8. Z. Yuan, K.-I. Nomura, and A. Nakano, “A core/shell mechanism for stacking-fault generation in GaAs nanowires,” Applied Physics Letters, vol. 100, no. 16, Article ID 163103, 2012. View at Publisher · View at Google Scholar · View at Scopus
  9. B. K. Tanner, M. C. Fossati, J. Garagorri et al., “Prediction of the propagation probability of individual cracks in brittle single crystal materials,” Applied Physics Letters, vol. 101, no. 4, Article ID 041903, 2012. View at Publisher · View at Google Scholar · View at Scopus
  10. S. Goel, X. Luo, P. Comley, R. L. Reuben, and A. Cox, “Brittle-ductile transition during diamond turning of single crystal silicon carbide,” International Journal of Machine Tools and Manufacture, vol. 65, pp. 15–21, 2013. View at Publisher · View at Google Scholar · View at Scopus
  11. D. A. Doman, Rubbing and Plowing Phases in Single Grain Grinding, Dalhousie University, Halifax, Canada, 2006.
  12. M. Barge, J. Rech, H. Hamdi, and J.-M. Bergheau, “Experimental study of abrasive process,” Wear, vol. 264, no. 5-6, pp. 382–388, 2008. View at Publisher · View at Google Scholar · View at Scopus
  13. W. Qiuning, Experimental study on single diamond grain grinding of silicon wafers [M.S. thesis], Dalian University of Technology, Dalian, China, 2006.
  14. J. Wang, R. Ye, and Y. Tang, “3D dynamic finite element simulation analysis of single abrasive grain during surface grinding,” Diamond & Abrasive Engineering, vol. 173, no. 5, pp. 41–45, 2009. View at Google Scholar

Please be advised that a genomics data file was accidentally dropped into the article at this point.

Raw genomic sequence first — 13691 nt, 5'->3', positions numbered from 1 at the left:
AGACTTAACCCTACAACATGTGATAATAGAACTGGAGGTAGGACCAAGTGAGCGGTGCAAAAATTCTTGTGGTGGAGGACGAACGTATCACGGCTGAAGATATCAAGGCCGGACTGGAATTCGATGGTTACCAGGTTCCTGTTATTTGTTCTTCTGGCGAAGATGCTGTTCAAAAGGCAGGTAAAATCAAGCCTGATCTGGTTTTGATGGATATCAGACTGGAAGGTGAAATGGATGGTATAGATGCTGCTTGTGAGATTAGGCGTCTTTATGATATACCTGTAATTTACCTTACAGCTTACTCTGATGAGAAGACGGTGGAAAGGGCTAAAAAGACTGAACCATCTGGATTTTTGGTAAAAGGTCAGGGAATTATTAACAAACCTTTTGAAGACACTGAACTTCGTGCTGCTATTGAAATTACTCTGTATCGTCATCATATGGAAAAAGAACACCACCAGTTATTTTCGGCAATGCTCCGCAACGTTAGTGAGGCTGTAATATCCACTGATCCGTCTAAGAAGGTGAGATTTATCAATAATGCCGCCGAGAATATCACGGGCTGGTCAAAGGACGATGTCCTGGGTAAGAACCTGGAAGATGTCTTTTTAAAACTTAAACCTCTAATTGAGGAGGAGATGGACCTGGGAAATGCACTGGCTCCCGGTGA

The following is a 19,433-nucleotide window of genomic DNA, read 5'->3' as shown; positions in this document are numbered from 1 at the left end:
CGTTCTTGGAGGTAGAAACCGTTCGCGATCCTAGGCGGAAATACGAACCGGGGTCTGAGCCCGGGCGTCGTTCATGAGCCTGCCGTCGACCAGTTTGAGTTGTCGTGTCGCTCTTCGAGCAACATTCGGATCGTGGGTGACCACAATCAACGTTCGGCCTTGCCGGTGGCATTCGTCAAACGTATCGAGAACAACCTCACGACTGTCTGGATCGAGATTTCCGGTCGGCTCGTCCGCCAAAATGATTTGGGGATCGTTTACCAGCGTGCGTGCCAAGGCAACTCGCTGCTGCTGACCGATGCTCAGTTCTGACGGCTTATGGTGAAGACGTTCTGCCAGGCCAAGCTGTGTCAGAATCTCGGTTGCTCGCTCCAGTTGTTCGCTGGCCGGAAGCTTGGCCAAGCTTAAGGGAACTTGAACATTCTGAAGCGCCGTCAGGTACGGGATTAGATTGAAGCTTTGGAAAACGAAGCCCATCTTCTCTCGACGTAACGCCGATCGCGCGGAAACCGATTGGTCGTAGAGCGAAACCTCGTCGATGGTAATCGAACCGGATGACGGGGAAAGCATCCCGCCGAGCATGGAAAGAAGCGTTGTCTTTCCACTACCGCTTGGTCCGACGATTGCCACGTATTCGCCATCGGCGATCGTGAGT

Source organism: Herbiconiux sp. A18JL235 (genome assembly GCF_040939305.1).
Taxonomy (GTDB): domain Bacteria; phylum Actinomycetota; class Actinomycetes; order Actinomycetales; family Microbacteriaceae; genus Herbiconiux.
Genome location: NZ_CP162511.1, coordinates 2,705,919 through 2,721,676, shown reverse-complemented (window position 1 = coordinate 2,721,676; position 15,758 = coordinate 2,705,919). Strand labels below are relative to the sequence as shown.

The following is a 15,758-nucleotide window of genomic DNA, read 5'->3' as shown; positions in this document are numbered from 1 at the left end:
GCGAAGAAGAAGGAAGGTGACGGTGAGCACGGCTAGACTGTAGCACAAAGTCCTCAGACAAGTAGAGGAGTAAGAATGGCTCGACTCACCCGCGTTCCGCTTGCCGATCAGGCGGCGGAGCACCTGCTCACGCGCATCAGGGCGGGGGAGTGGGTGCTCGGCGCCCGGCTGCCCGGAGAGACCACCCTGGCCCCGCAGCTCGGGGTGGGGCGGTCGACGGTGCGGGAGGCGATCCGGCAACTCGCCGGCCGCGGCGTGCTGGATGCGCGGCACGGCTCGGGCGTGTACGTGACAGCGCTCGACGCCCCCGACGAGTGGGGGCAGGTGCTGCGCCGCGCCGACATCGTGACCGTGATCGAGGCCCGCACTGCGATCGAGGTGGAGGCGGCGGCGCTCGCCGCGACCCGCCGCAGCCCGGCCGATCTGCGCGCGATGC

15. P. J. Arrazola and T. Özel, “Numerical modelling of 3D hard turning using arbitrary Lagrangian Eulerian finite element method,” International Journal of Machining and Machinability of Materials, vol. 4, no. 1, pp. 14–25, 2008. View at Publisher · View at Google Scholar · View at Scopus
  16. M. Günay, I. Korkut, E. Aslan, and U. Şeker, “Experimental investigation of the effect of cutting tool rake angle on main cutting force,” Journal of Materials Processing Technology, vol. 166, no. 1, pp. 44–49, 2005. View at Publisher · View at Google Scholar · View at Scopus
  17. Y.-C. Yen, A. Jain, and T. Altan, “A finite element analysis of orthogonal machining using different tool edge geometries,” Journal of Materials Processing Technology, vol. 146, no. 1, pp. 72–81, 2004. View at Publisher · View at Google Scholar · View at Scopus
  18. H. Saglam, F. Unsacar, and S. Yaldiz, “Investigation of the effect of rake angle and approaching angle on main cutting force and tool tip temperature,” International Journal of Machine Tools and Manufacture, vol. 46, no. 2, pp. 132–141, 2006. View at Publisher · View at Google Scholar · View at Scopus
  19. J. A. Badger and A. A. Torrance, “Comparison of two models to predict grinding forces from wheel surface topography,” International Journal of Machine Tools and Manufacture, vol. 40, no. 8, pp. 1099–1120, 2000. View at Publisher · View at Google Scholar · View at Scopus
  20. ABAQUS, User's Manual Version 6.6 Hibbitt, Karlsson and Sorensen Inc, Proxidence, RI, USA, 2006.
  21. J. S. Johnson, K. D. Grobsky, and D. Bray, “Rapid fabrication of lightweight silicon-carbide mirrors,” in Proceedings of the International Symposium on Optical Science and Technology, pp. 243–253, International Society for Optics and Photonics, 2002.
  22. B. Li and B. Zhao, Modern Grinding Technology, CMP, Beijing, China, 2003.
  23. E. H. Lee and B. W. Shaffer, “The theory of plasticity applied to a problem of machining,” Journal of Applied Mechanics, vol. 18, pp. 405–413, 1951. View at Google Scholar